Fun_People Archive
9 Nov
AOL bashing, real & imaginary...

Date: Wed,  9 Nov 94 18:01:36 PST
To: Fun_People
Subject: AOL bashing, real & imaginary...

From: (Netsurfer Publishing)
Excerpted-from: Netsurfer Digest: Vol. 00, #27 (TEXT)

What's new with the commercial services


     Earlier this month, America Online announced out of the blue that it
     would start selling its member list to various direct marketers. This
     created a minor furor among its membership base and even Congress, in
     the august form of Rep. Edward J. Markey (D-Ma.), got into the act
     with concerns about privacy. AOL head Steve Case had to hastily
     dispatch a letter to AOL subscribers clarifying that: A) they will
     limit the info they sell to addresses only; B) they will screen every
     mailing; and C) they will make it easy to opt out (the keyword is
     MARKETING PREFS). Case admitted that (timeless phrase alert) "mistakes
     were made" in handling the announcement.


From: (Netsurfer Publishing)
Excerpted-from: Netsurfer Digest: Vol. 00, #28 (TEXT)

Latest news from the online frontier


     In what must be the "Quote of the Year", America Online vice president
     Jean Villanueva responded to allegations that AOL E-Mail sent through
     the Internet was being delayed or lost with the following gem: "We
     invite you or any member to flood the system, see how much mail you
     can send.... We're quite confident no mail is being lost." If this
     issue is delayed, it's because some of our staff are still hysterical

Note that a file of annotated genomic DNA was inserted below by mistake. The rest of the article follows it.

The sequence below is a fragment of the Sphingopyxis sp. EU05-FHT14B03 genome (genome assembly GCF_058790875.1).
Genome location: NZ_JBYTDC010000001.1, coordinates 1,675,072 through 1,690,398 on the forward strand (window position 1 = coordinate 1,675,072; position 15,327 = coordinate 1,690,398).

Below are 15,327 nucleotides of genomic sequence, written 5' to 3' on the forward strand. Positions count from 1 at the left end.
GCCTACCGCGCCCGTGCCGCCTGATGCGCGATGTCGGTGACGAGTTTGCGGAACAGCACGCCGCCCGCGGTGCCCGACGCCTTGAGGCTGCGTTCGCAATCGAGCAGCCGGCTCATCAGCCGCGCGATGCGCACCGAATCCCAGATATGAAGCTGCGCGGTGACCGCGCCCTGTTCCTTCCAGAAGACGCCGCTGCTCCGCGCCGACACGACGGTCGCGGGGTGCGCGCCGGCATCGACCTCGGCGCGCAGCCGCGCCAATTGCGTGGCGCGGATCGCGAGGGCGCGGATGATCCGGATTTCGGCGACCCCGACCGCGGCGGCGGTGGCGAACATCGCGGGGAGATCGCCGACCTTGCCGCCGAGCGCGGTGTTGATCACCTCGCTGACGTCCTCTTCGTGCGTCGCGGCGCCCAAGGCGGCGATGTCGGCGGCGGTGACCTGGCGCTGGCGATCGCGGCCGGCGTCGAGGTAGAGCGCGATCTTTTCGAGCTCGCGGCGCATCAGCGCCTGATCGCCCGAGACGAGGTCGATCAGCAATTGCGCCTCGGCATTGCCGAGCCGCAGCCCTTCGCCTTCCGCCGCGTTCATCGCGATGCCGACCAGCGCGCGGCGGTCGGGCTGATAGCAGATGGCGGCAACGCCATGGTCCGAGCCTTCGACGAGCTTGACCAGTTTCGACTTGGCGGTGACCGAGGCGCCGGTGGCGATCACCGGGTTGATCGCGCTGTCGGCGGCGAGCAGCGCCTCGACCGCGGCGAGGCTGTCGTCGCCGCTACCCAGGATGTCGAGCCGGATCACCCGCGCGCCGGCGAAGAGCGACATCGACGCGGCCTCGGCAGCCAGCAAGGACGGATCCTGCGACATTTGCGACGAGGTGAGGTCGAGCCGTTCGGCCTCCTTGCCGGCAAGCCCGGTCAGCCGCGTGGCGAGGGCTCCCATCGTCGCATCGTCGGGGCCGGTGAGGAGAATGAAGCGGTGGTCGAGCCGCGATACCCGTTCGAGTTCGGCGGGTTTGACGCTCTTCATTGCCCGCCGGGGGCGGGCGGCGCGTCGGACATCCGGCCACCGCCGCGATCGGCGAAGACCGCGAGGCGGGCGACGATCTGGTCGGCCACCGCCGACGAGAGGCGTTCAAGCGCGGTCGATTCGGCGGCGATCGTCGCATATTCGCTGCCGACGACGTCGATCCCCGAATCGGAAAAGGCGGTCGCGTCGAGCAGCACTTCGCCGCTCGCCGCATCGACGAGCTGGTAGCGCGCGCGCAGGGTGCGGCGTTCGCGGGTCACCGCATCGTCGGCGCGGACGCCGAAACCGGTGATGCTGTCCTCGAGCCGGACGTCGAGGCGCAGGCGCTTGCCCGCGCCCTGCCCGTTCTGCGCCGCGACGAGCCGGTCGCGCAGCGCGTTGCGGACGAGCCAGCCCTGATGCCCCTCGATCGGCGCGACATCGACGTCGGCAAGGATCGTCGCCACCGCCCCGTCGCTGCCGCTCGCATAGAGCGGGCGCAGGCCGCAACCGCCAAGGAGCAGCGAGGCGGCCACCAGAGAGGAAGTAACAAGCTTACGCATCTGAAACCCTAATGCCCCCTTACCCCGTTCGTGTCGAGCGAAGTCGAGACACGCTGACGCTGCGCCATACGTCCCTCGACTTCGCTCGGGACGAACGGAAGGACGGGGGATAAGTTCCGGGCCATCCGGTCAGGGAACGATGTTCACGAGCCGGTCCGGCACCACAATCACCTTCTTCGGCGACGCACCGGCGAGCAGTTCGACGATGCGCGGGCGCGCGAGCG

with laughter. Naturally, the imminent death of America Online is
     predicted. (SF Chronicle, 10/29/94 D2)


Forwarded-by: bostic@CS.Berkeley.EDU (Keith Bostic)
Forwarded-by: (Guy Harris)
From: (Jim Griffith)

America Online has been receiving a lot of bad press of late because its
users have had serious mail delays - sometimes amounting to several
days between receipt of a letter from the Internet and passing it on to the 
desired recipient.  Two friends of mine run a start-up play-by-mail
company, and unaware of the bad press, they called AOL customer support
for this very reason (several days' delay of email makes PBM games
unplayable, for all intents and purposes).

The AOL customer service rep. said that he didn't understand why there
were problems, because "when I run the AOL interface, and when I type my mail
in and press the 'send' button, it vanishes, and it's just gone!  It's off
to the Internet!  Maybe you should telephone the Internet and talk to their
tech support people."

Yes, the mark of a truly professional Internet access provider...

[=] © 1994 Peter Langston []